Its common to hear associated flexing or popping noises coming from the glass roof arrangement, especially when entering car park ramps or other situations where the body is put under torsion. It might sound like a small issue – but it sticks out like a sore thumb against the rest of the car, which has a more premium feel to it. There’s a few other suspicious noises evident on my car as well. Hit a bump whilst turning a corner and an alarming knocking noise comes through the steering column. I haven’t reported the issue to Kia yet so it might just be an easy fix. Or it might not be.
Another issue? Kia talks at length about their “GDI” direct injection technology, and indeed the engine itself is an impressive performer. But the issue I have is the thirst of the thing. On the highway it’s fine – 5 to 6 litres per hundred is easily achievable. But in the city expect these figures go through the roof.
If you keep it in ECO mode and drive using about the same amount of power as a harnessed child, you’ll perhaps see 10L/100km in typical city traffic. But if you switch the dashboard away from the economy readout and just drive the Optima normally, this figure will rise to 12 or even 13L/100km. In an age where manufacturers are switching to smaller, turbocharged engines with stop/start technology to improve fuel economy whilst still retaining power, the 2.4L engine in the Optima comes across as a bit of a dinosaur. The use of a conventional automatic transmission (instead of a more efficient dual-clutch gearbox) also would not be helping the cause. Kia recommends 91RON fuel. I tried 95 and 98RON on a few different occasions and didn’t notice any difference in power or economy.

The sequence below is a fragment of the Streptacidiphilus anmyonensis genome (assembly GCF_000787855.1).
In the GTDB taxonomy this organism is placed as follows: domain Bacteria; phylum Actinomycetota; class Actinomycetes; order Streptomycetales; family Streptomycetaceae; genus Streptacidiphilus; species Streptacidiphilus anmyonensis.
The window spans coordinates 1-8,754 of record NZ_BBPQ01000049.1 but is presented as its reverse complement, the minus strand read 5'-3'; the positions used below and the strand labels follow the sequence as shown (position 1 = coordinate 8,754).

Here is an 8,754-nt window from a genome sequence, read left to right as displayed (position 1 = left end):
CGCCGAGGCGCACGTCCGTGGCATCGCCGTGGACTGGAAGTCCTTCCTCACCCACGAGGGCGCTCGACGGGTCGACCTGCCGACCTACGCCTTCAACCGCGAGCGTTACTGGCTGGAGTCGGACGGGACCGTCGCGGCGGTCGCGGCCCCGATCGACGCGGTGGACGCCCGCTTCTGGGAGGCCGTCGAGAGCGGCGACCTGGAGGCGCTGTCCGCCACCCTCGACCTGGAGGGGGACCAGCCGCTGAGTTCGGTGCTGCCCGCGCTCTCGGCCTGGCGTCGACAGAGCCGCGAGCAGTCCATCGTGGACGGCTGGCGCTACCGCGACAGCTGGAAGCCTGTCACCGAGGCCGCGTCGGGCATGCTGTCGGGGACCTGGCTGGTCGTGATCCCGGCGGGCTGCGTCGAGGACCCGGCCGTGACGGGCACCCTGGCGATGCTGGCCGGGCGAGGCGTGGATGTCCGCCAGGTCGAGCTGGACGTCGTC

Another potential problem is the Optima’s large front and rear overhangs. I’ve grazed the nose a few times on driveway entries and as a result the wear becomes visible along the bottom edges of the bumper. The rear is less troublesome – with the mud flaps somehow being the only part of the car to scrape. Other Optima’s I’ve spotted out in the wild have all sported wear on the nose, so it is far from an isolated incident.
In the end though, I’m being very picky here. The bottom line is that yes, overall the Optima is a great car. And yes, depreciation means a well looked after example is the used car buy of the century. If you’re in the market for a mid-size sedan, ignore the Kia Optima at your own peril. There are safer bets to be made by purchasing a Mazda6 or Ford Mondeo. But if you can get your mind past the name that’s on the badge, you’ll find a great car with generous equipment levels and looks that’ll set you apart from all the other cars clogging our roads. I fully expect that given another 10 years of development, Kia will become a major player in the automotive industry – and the Optima shows us they’re well on the way to achieving this goal.